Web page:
UPDATED: General Synod votes no to primatial term extension

Members of General Synod discuss a gospel text June 28. Photo: Jim Tubman
Published June 29, 2023

Calgary, Alta.

Updated with new material June 30

Primates in the Anglican Church of Canada will continue to be required to leave office by their 70th birthday, following the failure June 28 of a resolution that would have extended their term to the following General Synod where it fell within a year of their reaching that age.

On June 29, General Synod debated and voted on the proposal again, after General Synod officers reported receiving questions from some members about the accuracy of the count of the previous day’s vote and “discernible discontent” about the outcome. The resolution was struck down a second time.

As a result, the current primate, Archbishop Linda Nicholls, will not have the option to remain in office until the 2025 General Synod. She told the Journal that the decision of exactly when to retire remained a personal matter—that she has the option to work all the way up to her 70th birthday in October 2024 or to step down at any point before then.

The proposal, presented in a motion by the governance working group (GWG), would have established that any sitting primate could continue in the post past the usual age of retirement age of 70 if their birthday fell one year or less before the next General Synod. The vote required a two-thirds majority in each of the three orders of laity, clergy and bishops, but failed to pass that threshold in the Order of Bishops.

On June 28, Canon (lay) David Jones, chancellor of General Synod, said the proposal was not conceived with the current primate in mind. Instead, he said, it was meant to cover any and all instances in which a primate would age out of the office less than a year before the next General Synod meeting as a means of ensuring continuity until a new permanent primate can be elected.

The vote’s failure means that when Nicholls retires, the most senior provincial metropolitan by election will serve as acting primate, if that person is able and willing, until a new primate is elected at the next Synod.

Speaking to General Synod, Jones said he and other members of the GWG felt that was a heavy burden to add to a metropolitan’s existing duties.

“The senior metropolitan would continue to be metropolitan and would continue to be a diocesan bishop by definition. So that’d be three different portfolios [that metropolitan is responsible for] and in the governance working group’s view, that is too onerous.”

Currently, the most senior metropolitan by election is Archbishop Anne Germond of the ecclesiastical province of Ontario, Jones confirmed. But since that seniority is counted from the metropolitan’s most recent election, when the province of Ontario holds its scheduled election in September 2024, Germond’s seniority will reset, even if she is re-elected. When that happens, Archbishop David Edwards, metropolitan of the ecclesiastical province of Canada, will become the most senior metropolitan, he told the Journal.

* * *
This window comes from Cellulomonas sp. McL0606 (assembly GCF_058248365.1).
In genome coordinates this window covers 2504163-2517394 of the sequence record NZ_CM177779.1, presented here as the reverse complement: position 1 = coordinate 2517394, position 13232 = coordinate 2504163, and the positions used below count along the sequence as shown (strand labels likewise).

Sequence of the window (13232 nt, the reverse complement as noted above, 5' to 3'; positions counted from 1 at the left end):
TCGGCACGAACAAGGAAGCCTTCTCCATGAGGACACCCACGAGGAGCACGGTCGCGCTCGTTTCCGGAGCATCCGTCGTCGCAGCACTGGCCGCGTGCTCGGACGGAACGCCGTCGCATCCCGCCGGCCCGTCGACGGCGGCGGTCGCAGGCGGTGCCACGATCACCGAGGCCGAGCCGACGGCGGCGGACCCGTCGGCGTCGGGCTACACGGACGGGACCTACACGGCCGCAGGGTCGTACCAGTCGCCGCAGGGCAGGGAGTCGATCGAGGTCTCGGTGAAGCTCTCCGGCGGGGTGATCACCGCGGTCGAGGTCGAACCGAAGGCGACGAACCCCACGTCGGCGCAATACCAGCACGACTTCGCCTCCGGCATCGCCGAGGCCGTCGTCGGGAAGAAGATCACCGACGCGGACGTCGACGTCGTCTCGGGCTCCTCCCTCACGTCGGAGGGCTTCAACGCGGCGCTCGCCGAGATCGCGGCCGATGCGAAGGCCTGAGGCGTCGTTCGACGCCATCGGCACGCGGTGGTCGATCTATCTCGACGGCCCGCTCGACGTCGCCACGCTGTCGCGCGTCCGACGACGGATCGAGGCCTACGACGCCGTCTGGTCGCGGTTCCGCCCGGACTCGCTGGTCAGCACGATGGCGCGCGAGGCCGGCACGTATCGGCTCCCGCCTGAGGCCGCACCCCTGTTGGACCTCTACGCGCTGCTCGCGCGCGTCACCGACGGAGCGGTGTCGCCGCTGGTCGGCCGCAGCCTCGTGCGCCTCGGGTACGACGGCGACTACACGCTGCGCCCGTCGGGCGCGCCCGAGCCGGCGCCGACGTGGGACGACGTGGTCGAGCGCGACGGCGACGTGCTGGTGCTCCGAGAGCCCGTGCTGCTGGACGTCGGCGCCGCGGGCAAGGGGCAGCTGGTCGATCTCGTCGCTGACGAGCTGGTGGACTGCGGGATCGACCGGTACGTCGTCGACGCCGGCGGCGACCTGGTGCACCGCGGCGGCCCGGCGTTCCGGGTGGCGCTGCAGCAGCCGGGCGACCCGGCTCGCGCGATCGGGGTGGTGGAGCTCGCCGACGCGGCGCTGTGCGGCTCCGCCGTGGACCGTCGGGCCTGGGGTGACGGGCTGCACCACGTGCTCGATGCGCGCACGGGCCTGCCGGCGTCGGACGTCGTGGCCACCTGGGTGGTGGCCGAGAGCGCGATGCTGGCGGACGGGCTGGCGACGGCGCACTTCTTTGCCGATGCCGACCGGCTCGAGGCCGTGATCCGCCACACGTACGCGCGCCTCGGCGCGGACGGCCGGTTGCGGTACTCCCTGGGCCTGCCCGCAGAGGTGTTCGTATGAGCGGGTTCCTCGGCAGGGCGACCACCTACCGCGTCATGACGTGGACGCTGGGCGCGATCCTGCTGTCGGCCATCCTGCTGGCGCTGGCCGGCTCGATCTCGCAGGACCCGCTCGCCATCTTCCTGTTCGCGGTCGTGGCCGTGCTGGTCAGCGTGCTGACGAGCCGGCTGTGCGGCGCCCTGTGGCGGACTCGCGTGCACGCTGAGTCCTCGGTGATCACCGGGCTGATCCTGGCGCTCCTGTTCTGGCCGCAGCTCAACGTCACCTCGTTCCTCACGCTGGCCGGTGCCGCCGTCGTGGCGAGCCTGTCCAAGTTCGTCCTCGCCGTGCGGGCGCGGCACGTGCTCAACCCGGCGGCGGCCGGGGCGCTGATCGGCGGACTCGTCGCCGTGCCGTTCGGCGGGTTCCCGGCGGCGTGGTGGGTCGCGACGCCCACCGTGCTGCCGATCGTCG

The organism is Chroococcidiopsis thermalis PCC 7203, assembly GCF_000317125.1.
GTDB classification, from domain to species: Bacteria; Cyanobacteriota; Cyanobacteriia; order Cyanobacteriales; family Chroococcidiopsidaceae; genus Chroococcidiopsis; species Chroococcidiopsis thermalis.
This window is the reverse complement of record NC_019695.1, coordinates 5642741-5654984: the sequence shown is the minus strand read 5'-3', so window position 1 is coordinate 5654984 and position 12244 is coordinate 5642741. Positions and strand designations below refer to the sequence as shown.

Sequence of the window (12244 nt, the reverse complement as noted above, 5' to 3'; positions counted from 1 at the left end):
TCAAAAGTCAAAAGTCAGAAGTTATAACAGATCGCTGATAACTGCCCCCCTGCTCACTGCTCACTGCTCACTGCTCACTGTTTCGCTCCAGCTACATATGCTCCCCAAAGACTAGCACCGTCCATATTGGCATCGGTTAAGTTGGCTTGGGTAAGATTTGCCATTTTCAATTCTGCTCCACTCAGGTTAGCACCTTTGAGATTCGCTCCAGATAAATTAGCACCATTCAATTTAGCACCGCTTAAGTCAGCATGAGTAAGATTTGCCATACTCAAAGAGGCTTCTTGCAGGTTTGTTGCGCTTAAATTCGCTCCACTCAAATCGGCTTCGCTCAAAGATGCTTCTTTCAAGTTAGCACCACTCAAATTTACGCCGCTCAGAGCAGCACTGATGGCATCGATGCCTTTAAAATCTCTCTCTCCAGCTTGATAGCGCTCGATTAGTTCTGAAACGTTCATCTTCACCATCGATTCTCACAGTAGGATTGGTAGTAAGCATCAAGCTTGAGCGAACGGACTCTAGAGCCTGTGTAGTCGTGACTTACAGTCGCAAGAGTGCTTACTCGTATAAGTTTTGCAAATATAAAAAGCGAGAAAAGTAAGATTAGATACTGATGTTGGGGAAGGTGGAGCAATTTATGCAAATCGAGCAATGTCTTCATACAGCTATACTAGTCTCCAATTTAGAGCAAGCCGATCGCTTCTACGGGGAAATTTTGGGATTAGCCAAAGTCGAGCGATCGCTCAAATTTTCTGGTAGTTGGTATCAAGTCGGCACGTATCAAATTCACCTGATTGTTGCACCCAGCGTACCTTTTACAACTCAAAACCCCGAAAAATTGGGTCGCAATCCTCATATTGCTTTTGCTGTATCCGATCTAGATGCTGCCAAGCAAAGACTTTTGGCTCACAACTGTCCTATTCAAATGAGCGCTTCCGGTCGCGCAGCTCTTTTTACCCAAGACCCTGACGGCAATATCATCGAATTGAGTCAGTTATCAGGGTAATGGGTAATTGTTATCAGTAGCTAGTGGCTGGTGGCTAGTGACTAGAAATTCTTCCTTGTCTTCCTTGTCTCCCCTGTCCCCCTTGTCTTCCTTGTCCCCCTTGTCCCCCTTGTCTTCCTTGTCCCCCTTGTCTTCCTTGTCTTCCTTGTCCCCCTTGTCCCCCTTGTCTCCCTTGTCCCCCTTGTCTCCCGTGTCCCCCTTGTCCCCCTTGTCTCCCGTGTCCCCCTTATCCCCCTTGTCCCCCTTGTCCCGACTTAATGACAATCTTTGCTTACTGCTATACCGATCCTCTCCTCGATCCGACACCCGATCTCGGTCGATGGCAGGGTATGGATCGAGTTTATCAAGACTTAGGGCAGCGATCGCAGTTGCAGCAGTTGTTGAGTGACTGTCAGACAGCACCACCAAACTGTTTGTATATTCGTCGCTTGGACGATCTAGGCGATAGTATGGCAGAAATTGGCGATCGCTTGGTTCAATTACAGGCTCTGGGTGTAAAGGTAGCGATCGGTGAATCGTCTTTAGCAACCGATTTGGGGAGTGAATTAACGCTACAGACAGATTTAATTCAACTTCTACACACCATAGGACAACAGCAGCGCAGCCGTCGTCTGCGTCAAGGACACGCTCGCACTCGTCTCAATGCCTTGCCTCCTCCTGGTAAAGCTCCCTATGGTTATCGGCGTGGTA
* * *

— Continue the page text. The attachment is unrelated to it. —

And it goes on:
In the June 28 session, Some members stood to speak in favour of the motion, including the Rev. Nancy MacLeod, of the diocese of Ontario, who echoed the GWG’s call for a way to ensure continuity.

“I see this clearly as not being in any case related to the person of our current primate,” she said. “This is about the system in which we manage this transition.”

Archdeacon Alan Perry, general secretary of General Synod, also added his support, saying that the discontinuity of leadership that came from appointing an interim primate for a few months would impede the work of staff at Church House, who would abruptly be working under the guidance of a short-term leader.

Other members, however, raised concerns about the proposal. Several echoed the sentiments of the Rev. John Boyd of the Territory of the People, who said he felt extending the term of primates past age 70 as a stopgap was a move in the wrong direction when it came to sending the message that younger voices should be included in church leadership.

“The solution itself that we’re being presented with here is to simply extend, and I realise that discussion on this will be very sensitive because [it may be] sounding like ageism, but my generation and younger were recruited to the church because we were told that we were desperately needed. And quite frankly it’s high time for a generational shift.”

And Bishop David Parsons of the diocese of the Arctic told General Synod he believed the possibility of being called up to fill the interim role should simply be considered part of the duties of a metropolitan.

“There’s pressures on all of us,” he said.

Archdeacon Jordan Ware, of the diocese of Edmonton, raised concerns about the circumstances of the decision General Synod was being asked to make. She said while she believed Jones when he said the proposal was not aimed at extending Nicholls’ term in particular, it was unfair to be making the decision with the retirement of a current primate as an imminent reality of the vote.